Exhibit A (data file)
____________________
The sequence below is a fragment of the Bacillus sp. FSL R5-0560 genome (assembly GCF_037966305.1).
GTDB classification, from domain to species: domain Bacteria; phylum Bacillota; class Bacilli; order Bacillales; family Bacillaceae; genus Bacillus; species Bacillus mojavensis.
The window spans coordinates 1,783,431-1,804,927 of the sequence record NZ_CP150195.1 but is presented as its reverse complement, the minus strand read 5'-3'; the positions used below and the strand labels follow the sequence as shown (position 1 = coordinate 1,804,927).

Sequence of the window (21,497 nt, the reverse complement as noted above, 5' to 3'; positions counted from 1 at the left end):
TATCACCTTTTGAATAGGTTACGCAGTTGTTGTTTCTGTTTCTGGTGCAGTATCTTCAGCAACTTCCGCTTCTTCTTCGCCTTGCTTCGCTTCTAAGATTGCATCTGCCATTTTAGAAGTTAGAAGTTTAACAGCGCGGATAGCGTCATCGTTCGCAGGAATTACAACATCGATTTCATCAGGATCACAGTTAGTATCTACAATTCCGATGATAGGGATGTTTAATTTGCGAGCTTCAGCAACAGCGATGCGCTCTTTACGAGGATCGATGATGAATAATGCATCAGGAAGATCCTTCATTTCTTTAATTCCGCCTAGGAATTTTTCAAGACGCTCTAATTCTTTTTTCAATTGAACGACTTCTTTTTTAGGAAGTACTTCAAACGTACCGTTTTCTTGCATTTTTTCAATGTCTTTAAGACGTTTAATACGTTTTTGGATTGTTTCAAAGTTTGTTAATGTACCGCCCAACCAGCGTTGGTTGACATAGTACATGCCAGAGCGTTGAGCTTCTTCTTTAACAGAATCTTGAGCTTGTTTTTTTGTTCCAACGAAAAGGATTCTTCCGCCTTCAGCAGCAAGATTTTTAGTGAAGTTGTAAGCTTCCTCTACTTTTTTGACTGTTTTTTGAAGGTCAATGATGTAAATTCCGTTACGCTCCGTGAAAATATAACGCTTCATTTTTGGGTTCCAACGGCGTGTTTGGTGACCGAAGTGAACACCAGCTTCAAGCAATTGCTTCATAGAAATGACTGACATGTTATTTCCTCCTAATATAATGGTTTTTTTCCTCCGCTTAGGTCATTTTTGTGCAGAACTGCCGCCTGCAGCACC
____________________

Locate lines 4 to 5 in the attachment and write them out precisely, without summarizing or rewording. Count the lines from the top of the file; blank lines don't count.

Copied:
Sequence of the window (21,497 nt, the reverse complement as noted above, 5' to 3'; positions counted from 1 at the left end):
TATCACCTTTTGAATAGGTTACGCAGTTGTTGTTTCTGTTTCTGGTGCAGTATCTTCAGCAACTTCCGCTTCTTCTTCGCCTTGCTTCGCTTCTAAGATTGCATCTGCCATTTTAGAAGTTAGAAGTTTAACAGCGCGGATAGCGTCATCGTTCGCAGGAATTACAACATCGATTTCATCAGGATCACAGTTAGTATCTACAATTCCGATGATAGGGATGTTTAATTTGCGAGCTTCAGCAACAGCGATGCGCTCTTTACGAGGATCGATGATGAATAATGCATCAGGAAGATCCTTCATTTCTTTAATTCCGCCTAGGAATTTTTCAAGACGCTCTAATTCTTTTTTCAATTGAACGACTTCTTTTTTAGGAAGTACTTCAAACGTACCGTTTTCTTGCATTTTTTCAATGTCTTTAAGACGTTTAATACGTTTTTGGATTGTTTCAAAGTTTGTTAATGTACCGCCCAACCAGCGTTGGTTGACATAGTACATGCCAGAGCGTTGAGCTTCTTCTTTAACAGAATCTTGAGCTTGTTTTTTTGTTCCAACGAAAAGGATTCTTCCGCCTTCAGCAGCAAGATTTTTAGTGAAGTTGTAAGCTTCCTCTACTTTTTTGACTGTTTTTTGAAGGTCAATGATGTAAATTCCGTTACGCTCCGTGAAAATATAACGCTTCATTTTTGGGTTCCAACGGCGTGTTTGGTGACCGAAGTGAACACCAGCTTCAAGCAATTGCTTCATAGAAATGACTGACATGTTATTTCCTCCTAATATAATGGTTTTTTTCCTCCGCTTAGGTCATTTTTGTGCAGAACTGCCGCCTGCAGCACC